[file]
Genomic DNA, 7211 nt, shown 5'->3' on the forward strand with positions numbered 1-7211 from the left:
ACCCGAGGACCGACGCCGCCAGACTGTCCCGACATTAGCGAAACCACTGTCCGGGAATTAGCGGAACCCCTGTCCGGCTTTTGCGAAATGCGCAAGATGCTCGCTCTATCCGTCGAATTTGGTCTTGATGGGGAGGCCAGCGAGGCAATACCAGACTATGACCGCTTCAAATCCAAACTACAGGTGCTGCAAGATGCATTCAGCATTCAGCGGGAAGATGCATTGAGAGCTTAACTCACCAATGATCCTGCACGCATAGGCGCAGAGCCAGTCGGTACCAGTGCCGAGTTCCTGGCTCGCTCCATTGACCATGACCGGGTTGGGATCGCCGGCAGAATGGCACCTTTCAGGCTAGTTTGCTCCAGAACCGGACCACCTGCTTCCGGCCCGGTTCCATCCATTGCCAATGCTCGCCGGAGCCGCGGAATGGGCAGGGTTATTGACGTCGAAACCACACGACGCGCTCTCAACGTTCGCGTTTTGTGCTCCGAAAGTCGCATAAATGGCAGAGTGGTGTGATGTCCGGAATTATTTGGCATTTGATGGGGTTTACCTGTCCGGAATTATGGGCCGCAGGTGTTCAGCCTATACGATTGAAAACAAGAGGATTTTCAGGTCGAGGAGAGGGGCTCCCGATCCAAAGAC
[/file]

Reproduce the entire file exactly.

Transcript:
Genomic DNA, 7211 nt, shown 5'->3' on the forward strand with positions numbered 1-7211 from the left:
ACCCGAGGACCGACGCCGCCAGACTGTCCCGACATTAGCGAAACCACTGTCCGGGAATTAGCGGAACCCCTGTCCGGCTTTTGCGAAATGCGCAAGATGCTCGCTCTATCCGTCGAATTTGGTCTTGATGGGGAGGCCAGCGAGGCAATACCAGACTATGACCGCTTCAAATCCAAACTACAGGTGCTGCAAGATGCATTCAGCATTCAGCGGGAAGATGCATTGAGAGCTTAACTCACCAATGATCCTGCACGCATAGGCGCAGAGCCAGTCGGTACCAGTGCCGAGTTCCTGGCTCGCTCCATTGACCATGACCGGGTTGGGATCGCCGGCAGAATGGCACCTTTCAGGCTAGTTTGCTCCAGAACCGGACCACCTGCTTCCGGCCCGGTTCCATCCATTGCCAATGCTCGCCGGAGCCGCGGAATGGGCAGGGTTATTGACGTCGAAACCACACGACGCGCTCTCAACGTTCGCGTTTTGTGCTCCGAAAGTCGCATAAATGGCAGAGTGGTGTGATGTCCGGAATTATTTGGCATTTGATGGGGTTTACCTGTCCGGAATTATGGGCCGCAGGTGTTCAGCCTATACGATTGAAAACAAGAGGATTTTCAGGTCGAGGAGAGGGGCTCCCGATCCAAAGAC